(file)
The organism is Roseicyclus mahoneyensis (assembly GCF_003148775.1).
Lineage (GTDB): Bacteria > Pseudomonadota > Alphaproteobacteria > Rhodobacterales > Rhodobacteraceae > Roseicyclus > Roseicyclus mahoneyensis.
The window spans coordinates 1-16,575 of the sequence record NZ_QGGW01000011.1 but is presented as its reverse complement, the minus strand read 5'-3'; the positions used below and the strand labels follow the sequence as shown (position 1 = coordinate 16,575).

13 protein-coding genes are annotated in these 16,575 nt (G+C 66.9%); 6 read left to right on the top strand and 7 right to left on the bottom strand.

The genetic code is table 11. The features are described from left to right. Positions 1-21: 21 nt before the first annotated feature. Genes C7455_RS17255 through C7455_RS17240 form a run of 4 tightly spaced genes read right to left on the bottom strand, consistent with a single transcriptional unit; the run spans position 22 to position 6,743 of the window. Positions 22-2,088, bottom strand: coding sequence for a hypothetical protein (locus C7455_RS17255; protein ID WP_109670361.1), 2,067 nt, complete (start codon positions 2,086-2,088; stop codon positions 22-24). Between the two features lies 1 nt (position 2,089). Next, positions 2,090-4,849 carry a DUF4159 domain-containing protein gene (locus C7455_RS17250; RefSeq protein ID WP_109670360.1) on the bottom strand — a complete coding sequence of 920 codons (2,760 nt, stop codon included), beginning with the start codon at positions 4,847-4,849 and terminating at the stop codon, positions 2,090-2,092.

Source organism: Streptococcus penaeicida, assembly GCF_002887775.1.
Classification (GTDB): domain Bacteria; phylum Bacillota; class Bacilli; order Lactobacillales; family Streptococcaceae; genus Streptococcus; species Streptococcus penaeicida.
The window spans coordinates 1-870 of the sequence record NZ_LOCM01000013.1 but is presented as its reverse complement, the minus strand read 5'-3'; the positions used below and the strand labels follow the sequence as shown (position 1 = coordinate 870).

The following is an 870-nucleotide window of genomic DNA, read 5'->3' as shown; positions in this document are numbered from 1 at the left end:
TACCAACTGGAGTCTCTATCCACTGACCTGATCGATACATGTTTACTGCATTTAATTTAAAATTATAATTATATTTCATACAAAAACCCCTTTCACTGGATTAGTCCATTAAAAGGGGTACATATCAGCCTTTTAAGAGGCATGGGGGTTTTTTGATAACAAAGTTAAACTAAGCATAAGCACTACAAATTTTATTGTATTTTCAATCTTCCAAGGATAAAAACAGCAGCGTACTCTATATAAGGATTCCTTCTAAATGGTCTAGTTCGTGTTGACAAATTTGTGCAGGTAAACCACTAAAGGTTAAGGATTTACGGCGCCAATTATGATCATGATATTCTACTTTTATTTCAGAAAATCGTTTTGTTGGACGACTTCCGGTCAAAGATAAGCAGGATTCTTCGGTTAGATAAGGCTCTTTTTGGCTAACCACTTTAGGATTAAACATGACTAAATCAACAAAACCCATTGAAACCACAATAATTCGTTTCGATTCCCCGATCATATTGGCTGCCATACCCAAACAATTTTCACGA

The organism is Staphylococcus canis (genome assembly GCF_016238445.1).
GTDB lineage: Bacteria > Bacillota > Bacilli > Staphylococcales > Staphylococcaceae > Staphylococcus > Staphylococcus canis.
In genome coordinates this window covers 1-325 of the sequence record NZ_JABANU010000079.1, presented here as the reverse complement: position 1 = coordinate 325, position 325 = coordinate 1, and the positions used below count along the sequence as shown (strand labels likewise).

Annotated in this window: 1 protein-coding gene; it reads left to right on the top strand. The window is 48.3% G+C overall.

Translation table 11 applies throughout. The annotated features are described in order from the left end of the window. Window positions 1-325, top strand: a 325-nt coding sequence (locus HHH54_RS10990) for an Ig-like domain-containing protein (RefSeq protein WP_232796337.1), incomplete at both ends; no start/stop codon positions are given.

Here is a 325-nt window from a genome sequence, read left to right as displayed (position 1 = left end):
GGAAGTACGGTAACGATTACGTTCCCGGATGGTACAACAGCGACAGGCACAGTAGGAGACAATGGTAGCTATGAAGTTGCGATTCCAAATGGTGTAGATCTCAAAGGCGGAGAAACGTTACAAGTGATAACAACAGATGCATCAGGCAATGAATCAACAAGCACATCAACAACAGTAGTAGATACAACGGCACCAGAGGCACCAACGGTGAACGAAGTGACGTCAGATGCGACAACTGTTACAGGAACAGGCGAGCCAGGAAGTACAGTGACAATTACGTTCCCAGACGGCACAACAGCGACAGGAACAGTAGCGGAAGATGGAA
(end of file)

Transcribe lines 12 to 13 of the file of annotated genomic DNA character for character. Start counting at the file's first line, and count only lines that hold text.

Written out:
GTDB lineage: Bacteria > Bacillota > Bacilli > Staphylococcales > Staphylococcaceae > Staphylococcus > Staphylococcus canis.
In genome coordinates this window covers 1-325 of the sequence record NZ_JABANU010000079.1, presented here as the reverse complement: position 1 = coordinate 325, position 325 = coordinate 1, and the positions used below count along the sequence as shown (strand labels likewise).